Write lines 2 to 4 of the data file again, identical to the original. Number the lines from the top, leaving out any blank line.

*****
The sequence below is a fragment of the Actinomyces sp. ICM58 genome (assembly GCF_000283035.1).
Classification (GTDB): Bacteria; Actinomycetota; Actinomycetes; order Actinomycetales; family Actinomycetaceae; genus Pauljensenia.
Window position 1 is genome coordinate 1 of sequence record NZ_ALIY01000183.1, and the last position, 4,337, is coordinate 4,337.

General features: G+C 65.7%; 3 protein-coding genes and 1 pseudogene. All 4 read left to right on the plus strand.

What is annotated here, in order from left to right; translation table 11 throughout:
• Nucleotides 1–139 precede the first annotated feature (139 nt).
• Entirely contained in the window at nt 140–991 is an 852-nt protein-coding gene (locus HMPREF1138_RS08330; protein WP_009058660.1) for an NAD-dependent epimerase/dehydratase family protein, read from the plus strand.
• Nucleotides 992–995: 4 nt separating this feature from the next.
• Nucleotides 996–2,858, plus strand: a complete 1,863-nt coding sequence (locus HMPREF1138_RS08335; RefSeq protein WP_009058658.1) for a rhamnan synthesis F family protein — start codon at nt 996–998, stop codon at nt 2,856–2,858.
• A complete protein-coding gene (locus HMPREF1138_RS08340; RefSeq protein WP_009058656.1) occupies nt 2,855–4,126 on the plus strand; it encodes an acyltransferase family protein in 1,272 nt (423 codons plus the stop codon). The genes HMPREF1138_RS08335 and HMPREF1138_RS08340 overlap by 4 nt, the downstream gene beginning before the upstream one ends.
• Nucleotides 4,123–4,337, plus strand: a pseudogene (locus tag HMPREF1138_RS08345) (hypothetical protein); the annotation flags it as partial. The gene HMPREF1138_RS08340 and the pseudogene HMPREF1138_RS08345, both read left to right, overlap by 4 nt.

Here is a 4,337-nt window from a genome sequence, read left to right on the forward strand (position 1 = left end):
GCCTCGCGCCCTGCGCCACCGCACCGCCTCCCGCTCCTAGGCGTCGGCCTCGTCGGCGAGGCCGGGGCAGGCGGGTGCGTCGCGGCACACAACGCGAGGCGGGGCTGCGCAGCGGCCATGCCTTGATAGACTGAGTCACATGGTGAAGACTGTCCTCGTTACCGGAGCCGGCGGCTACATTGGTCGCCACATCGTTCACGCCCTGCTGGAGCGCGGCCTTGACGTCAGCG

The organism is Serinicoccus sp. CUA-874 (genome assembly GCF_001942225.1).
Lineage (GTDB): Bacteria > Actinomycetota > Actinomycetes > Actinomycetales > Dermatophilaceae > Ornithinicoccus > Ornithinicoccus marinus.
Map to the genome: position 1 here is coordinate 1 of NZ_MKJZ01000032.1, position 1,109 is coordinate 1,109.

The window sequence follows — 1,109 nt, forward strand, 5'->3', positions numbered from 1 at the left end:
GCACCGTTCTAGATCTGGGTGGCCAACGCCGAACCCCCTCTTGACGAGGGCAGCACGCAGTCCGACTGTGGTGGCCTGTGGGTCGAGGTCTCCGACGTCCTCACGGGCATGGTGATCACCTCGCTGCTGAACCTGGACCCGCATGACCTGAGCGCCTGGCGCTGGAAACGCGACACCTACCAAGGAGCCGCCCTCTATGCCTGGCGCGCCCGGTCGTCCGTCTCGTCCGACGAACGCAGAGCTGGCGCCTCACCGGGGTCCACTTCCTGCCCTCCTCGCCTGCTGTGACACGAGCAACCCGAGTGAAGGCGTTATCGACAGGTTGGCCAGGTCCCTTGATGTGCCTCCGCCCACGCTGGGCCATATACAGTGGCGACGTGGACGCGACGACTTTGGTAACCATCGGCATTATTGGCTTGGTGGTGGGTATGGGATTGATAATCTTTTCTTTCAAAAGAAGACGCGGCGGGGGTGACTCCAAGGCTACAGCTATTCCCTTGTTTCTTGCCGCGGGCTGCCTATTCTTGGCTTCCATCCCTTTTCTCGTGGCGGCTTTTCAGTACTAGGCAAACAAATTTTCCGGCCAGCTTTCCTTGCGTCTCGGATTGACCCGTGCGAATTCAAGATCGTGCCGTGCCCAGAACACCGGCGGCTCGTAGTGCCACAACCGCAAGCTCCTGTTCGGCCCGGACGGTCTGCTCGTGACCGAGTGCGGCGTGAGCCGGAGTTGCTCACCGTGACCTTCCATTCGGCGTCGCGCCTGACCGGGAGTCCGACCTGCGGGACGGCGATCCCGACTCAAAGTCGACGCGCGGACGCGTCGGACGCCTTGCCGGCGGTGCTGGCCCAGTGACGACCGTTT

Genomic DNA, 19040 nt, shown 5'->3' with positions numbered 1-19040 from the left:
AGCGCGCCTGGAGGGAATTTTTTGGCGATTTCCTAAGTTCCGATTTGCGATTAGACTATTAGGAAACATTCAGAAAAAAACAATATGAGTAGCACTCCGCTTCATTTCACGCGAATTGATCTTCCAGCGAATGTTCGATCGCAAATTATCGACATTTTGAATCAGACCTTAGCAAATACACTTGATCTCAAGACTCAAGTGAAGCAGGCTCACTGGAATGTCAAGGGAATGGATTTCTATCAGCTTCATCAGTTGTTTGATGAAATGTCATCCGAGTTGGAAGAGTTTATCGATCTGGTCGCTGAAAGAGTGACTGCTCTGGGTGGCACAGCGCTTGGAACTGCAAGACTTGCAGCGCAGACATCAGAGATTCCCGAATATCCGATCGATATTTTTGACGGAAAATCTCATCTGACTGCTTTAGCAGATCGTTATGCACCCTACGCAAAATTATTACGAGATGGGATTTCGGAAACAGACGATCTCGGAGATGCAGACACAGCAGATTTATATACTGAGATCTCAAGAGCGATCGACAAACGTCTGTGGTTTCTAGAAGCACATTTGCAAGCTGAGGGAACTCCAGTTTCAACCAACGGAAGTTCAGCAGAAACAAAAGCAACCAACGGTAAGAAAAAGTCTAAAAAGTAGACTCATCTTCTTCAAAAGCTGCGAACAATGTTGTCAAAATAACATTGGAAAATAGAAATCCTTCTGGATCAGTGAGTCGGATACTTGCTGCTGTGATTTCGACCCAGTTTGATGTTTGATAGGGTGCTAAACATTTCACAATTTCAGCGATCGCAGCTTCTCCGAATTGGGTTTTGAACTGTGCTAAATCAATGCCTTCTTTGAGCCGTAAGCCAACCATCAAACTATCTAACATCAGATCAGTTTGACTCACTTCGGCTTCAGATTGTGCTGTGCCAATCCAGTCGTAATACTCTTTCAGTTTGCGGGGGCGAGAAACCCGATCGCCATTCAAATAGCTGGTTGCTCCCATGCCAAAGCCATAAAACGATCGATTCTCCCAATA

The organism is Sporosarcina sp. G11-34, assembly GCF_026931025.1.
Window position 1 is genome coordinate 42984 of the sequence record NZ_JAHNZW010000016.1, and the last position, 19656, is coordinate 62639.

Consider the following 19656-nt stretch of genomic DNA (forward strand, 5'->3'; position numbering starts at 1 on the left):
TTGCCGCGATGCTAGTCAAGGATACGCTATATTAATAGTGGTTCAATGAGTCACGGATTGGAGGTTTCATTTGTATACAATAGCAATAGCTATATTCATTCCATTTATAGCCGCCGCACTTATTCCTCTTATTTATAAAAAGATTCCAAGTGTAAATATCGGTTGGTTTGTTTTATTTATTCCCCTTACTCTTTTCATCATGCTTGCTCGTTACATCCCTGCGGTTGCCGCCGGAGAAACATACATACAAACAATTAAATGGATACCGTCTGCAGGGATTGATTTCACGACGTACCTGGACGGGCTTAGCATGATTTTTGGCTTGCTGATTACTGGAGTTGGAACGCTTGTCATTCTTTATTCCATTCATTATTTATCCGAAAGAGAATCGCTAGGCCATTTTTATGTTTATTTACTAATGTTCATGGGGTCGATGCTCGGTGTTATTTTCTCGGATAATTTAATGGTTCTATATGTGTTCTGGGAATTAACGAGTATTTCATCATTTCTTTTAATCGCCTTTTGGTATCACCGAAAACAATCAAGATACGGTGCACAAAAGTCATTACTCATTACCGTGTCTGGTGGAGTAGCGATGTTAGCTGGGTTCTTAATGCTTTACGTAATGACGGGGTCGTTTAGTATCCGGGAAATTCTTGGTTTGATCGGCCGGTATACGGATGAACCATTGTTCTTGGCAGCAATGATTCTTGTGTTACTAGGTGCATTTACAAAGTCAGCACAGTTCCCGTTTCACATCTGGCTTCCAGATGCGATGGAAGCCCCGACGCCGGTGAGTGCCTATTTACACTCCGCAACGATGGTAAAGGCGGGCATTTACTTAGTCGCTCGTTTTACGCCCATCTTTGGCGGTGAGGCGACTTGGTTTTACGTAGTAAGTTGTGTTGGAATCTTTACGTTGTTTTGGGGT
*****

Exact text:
Classification (GTDB): Bacteria; Actinomycetota; Actinomycetes; order Actinomycetales; family Actinomycetaceae; genus Pauljensenia.
Window position 1 is genome coordinate 1 of sequence record NZ_ALIY01000183.1, and the last position, 4,337, is coordinate 4,337.

General features: G+C 65.7%; 3 protein-coding genes and 1 pseudogene. All 4 read left to right on the plus strand.